Game Info:

Lylian – Episode 1 Paranoid Friendship (PC)
Developed By: Pixelpickle Games
Published By: Pixelpickle Games
Release Date: November 30th 2010
Available On: PC
Genre: Platform, Horror
Single Player
ESRB Rating: N/R
MSRP: $4.99

System requirements

Windows XP/Vista/7

2.0Ghz Processor

2GB memory

250MB hard drive

DirectX9 capable Video card, a sound card.


Thank you Gamers Gate for giving us this game to review!

Lylian is a girl with an extraordinary power: her dreams briefly become a reality.  Because of this ability, and her parent’s lack of understanding, she has been put in a mental facility.  All that she has to comfort her is Bob her possessed stuffed animal.  Bob is not your average teddy bear; he can go through air ducts to open doors for Lylian.

The game begins with the lights going out in the mental ward and Lylian finds that her sleeves are undone and her room door is open.  A shadowy figure is running away and she wants to find the one that helped her.  After a brief tutorial on the basic controls and attack moves, you’re left to explore the hospital on your own.

Like many side scrolling platform games, you can jump and attack with the WASD keys.  The sleeves from the straight jacket make excellent whip like weapons.  Lylian is also equipped with heavy duty boots that are perfect for stomping on rats.  Other enemies include rat boys, nurses, doctors and giant earth worms with tongues.


Strengths: Unique artistic style; the demented environment draws you in.

Weaknesses: Extremely short game, expect a couple of hours of game play.

Moral Warnings: This is not your typical bright colored, cheerful platform game; it takes place in a mental institution and has some violence.


When you defeat an enemy, they release an orb that replenishes your energy.  The other power up in this game is jelly donuts.  Lylian loves the jelly more than the dough but she loves her jelly donuts regardless.  When both of her meters are full, Lylian can change her surroundings based on comic books that she reads.  One mode changes your enemies to butterflies and the second ability transforms the area to be underwater.   Who knows what new modes future episodes will offer.

Graphically Lylian is truly unique and the imaginative sequences are extremely colorful while the hospital scenes are bland and dull.  The artwork looks cell shaded at times and it’s hard to tell what’s in Lylian’s imagination versus (in-game) reality. The atmosphere and character development is well done.  There’s some entertaining dialogue between Lylian and other patients in the hospital.  Unlike her friends, the nurses, doctors, and other enemies all look the same.  There’s a lot of recycling happening here.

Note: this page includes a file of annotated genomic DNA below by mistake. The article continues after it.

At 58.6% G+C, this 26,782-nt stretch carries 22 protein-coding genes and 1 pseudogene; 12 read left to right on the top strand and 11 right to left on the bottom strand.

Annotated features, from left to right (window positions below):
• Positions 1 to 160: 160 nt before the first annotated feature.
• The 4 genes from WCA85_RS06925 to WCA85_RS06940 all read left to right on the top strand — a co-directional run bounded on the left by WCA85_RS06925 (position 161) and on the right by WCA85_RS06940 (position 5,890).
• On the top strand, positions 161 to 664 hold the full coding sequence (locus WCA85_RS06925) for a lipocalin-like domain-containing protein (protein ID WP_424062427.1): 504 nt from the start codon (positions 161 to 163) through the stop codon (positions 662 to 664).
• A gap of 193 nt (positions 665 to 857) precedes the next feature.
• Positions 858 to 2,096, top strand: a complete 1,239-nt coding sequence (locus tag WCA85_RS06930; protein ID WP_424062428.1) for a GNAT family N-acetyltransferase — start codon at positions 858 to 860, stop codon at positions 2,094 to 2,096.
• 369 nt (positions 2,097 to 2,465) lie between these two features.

You can run Lylian in fullscreen or windowed mode.  The resolution is hard set to 800x600 so if you have a large monitor it won’t look very crisp.   When I exit out of the game some of my side bar gadgets get shifted out of place.

Score Breakdown:
Higher is better
(10/10 is perfect)

Game Score - 70%
Game Play: 11/20
Graphics: 8/10
Sound: 7/20
Stability: 4/5
Controls/Interface: 5/5

Morality Score - 79%
Violence/Gore: 6/10
Language: 8/10
Sexual Content: 10/10
Occult/Supernatural: 7/10
Cultural/Moral/Ethical: 8.5/10

The spooky sound effects and ambient noises add to the creepiness of this game.  If you listen for it, there’s pretty piano music in the background. Unfortunately it’s drowned out by the noises of screaming enemies being whipped by your straight jacket sleeves.

While you’re smacking people around with your sleeves you won’t see any blood.  The doctors blow up and pop with confetti when you defeat them.  The only blood you’ll see in this game is from stomping on rats.  The language is pretty tame; the worst it gets is the word crap.

If you like horror movies and platform games Lylian may be right up your alley. Even with two difficulty levels you’ll only get a couple hours of play out of it.  There is a demo available; I wonder how long it is compared to the full game.  Fortunately, the five-dollar price tag compensates for the length of time you’ll enjoy it.  If you see it on sale, it\'s worth looking into.  It\'s a little too demented for my tastes though.

About the Author

Cheryl Gress

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About Us:

Christ Centered Gamer looks at video games from two view points. We analyze games on a secular level which will break down a game based on its graphics, sound, stability and overall gaming experience. If you’re concerned about the family friendliness of a game, we have a separate moral score which looks at violence, language, sexual content, occult references and other ethical issues.

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